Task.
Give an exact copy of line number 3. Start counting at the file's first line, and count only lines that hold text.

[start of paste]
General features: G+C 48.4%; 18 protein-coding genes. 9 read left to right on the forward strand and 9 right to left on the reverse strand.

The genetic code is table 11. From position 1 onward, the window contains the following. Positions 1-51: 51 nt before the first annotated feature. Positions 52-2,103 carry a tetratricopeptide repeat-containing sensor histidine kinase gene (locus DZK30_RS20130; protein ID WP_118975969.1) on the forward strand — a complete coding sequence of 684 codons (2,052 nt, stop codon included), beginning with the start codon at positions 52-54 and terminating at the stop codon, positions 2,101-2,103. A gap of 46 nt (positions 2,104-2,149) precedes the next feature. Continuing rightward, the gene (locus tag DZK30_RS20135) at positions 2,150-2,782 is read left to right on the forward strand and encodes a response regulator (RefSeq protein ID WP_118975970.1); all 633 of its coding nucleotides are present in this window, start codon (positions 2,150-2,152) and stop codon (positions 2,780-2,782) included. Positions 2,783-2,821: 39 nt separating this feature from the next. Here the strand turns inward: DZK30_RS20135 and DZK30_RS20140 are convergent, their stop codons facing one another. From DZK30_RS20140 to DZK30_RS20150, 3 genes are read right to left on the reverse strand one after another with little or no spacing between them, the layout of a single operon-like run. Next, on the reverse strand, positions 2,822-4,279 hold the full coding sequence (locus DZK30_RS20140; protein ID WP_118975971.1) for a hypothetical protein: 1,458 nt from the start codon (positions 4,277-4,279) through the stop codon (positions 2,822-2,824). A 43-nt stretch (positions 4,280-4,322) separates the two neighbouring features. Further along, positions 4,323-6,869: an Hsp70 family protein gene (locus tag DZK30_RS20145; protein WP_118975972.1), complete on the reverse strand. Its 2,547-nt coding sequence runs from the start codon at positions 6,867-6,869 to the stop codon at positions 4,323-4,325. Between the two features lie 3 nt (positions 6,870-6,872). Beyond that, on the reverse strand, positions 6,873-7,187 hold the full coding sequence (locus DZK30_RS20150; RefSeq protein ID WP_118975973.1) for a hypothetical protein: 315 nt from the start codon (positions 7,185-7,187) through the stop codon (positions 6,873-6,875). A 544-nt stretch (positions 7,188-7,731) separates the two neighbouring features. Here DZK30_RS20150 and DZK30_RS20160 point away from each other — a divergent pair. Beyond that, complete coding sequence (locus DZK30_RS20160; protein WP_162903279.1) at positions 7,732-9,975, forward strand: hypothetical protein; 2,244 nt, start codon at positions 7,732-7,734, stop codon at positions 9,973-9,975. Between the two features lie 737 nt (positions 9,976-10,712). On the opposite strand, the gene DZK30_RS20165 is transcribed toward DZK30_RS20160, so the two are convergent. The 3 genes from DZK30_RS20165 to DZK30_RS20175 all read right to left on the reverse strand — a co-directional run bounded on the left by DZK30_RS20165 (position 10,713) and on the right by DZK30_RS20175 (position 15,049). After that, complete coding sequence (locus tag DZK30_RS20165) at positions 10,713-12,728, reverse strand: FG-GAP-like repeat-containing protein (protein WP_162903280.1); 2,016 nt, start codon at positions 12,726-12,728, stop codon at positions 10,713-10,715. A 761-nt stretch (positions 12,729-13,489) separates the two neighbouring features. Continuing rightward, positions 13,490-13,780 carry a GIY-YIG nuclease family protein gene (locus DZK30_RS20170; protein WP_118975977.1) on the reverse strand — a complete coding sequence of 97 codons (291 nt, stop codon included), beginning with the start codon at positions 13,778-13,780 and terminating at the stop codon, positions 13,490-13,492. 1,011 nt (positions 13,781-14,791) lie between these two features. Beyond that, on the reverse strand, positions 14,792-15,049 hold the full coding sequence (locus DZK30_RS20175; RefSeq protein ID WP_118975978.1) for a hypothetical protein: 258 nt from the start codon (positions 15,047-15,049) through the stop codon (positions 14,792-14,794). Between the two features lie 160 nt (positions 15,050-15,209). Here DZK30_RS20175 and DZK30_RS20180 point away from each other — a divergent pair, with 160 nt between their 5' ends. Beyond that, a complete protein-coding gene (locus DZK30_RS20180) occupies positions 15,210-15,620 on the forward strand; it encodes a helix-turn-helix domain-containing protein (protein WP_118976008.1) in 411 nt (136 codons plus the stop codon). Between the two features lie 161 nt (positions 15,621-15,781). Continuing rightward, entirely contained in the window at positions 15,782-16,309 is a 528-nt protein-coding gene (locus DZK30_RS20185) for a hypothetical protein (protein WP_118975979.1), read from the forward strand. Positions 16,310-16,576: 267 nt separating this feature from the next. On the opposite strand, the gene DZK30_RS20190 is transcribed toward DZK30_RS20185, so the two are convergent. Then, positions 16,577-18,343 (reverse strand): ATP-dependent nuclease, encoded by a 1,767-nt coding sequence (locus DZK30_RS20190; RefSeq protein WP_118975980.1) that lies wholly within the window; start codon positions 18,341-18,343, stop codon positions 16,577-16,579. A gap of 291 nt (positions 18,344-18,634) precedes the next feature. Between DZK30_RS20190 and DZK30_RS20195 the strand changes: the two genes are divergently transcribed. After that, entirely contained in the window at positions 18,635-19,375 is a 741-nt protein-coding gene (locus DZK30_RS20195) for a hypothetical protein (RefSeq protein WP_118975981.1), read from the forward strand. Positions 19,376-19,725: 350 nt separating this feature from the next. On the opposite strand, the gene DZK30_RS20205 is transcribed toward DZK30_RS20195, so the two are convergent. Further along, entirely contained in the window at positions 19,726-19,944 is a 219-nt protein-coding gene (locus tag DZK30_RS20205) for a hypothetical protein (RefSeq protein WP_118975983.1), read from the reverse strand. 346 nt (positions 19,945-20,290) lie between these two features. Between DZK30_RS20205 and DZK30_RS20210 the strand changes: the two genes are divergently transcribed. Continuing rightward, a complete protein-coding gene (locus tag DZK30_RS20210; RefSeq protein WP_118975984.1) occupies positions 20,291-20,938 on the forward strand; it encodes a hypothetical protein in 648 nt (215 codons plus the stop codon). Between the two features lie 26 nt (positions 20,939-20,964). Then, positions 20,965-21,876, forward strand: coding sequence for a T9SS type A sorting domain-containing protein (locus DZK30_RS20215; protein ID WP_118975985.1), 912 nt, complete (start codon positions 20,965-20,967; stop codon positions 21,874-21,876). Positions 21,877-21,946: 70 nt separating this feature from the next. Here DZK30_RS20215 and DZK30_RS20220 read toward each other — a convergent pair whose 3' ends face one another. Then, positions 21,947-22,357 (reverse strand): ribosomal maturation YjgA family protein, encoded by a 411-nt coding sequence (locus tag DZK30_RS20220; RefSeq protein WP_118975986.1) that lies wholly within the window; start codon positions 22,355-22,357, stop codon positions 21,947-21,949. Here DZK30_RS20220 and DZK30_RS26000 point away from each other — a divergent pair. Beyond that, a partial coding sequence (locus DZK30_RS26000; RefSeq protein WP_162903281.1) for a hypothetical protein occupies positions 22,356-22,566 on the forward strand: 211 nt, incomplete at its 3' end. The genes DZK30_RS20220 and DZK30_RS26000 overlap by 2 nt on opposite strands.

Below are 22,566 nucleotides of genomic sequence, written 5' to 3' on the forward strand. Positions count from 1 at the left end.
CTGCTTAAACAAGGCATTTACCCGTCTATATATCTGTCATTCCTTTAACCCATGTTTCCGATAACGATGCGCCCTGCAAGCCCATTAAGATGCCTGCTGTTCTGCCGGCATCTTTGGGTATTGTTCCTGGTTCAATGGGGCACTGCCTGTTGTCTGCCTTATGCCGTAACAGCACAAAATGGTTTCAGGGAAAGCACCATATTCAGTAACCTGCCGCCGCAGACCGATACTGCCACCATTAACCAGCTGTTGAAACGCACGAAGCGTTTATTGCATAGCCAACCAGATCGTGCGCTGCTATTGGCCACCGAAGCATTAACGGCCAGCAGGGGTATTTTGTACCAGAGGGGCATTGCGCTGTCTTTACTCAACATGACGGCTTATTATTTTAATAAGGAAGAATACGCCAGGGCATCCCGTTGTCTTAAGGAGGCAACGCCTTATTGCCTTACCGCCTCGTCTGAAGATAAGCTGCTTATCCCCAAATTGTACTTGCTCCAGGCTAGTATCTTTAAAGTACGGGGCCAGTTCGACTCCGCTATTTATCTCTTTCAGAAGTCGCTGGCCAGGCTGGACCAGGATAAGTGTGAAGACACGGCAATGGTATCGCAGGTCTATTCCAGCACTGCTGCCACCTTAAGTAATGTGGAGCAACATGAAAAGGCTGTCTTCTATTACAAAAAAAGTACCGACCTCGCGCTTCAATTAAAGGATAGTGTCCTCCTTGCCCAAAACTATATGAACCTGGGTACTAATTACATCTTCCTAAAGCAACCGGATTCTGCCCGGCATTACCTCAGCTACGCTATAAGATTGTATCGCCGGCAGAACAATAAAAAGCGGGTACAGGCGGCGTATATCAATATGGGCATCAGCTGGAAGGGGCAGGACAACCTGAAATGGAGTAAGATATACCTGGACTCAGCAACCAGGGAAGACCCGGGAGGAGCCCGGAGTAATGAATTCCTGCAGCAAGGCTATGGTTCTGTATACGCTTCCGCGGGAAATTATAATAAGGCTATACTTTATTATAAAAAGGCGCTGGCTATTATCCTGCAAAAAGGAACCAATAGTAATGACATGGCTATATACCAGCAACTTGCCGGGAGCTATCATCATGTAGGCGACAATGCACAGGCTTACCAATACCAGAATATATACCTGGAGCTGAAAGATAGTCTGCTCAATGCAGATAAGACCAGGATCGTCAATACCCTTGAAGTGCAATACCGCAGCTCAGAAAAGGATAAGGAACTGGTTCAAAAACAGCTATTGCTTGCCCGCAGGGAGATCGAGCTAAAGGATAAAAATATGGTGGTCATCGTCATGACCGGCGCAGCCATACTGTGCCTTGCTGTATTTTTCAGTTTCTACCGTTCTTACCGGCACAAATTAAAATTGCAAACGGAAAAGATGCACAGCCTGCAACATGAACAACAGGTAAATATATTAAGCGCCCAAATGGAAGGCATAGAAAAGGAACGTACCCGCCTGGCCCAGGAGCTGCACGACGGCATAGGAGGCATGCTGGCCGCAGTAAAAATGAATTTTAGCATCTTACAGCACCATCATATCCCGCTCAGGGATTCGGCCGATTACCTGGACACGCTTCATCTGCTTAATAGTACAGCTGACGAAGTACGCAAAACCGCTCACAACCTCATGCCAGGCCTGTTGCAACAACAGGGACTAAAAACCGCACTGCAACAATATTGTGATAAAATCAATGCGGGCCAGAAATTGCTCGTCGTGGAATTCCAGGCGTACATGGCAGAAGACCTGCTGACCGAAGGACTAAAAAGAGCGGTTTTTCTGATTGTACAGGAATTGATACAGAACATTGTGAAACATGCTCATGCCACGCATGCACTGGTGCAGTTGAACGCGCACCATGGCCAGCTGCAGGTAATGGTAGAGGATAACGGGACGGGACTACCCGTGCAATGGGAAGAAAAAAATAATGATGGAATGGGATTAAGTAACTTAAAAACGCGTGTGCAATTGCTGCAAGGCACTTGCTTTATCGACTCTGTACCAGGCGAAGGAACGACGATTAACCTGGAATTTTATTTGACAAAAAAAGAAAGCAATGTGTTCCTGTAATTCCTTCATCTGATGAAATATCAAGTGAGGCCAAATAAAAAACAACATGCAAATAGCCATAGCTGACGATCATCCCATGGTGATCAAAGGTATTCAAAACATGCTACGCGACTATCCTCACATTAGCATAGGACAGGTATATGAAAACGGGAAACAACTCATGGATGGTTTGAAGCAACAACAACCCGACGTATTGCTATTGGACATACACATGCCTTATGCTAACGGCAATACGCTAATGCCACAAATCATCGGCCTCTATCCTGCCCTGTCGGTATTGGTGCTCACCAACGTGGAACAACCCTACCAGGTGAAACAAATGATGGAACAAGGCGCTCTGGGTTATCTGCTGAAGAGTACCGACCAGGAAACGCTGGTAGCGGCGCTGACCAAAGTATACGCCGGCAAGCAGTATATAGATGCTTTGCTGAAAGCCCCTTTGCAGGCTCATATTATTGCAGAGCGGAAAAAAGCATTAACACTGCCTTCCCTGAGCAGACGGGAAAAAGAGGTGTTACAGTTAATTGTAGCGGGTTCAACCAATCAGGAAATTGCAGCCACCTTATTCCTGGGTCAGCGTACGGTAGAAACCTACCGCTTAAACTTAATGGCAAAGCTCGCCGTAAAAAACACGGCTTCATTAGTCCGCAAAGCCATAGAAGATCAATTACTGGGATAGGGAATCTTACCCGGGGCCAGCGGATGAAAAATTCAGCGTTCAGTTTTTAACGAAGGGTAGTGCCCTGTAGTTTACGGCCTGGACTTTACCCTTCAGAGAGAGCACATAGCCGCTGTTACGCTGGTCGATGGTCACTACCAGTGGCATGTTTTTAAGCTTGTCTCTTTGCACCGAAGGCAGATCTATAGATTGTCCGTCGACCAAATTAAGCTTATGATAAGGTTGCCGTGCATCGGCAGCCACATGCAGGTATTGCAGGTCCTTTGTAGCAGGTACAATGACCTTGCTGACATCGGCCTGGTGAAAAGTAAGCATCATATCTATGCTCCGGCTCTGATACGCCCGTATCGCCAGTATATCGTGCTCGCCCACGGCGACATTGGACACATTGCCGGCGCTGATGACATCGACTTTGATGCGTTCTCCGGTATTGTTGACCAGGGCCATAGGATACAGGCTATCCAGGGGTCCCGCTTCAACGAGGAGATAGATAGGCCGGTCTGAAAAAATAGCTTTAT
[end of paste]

Below are 22,566 nucleotides of genomic sequence, written 5' to 3' on the forward strand. Positions count from 1 at the left end.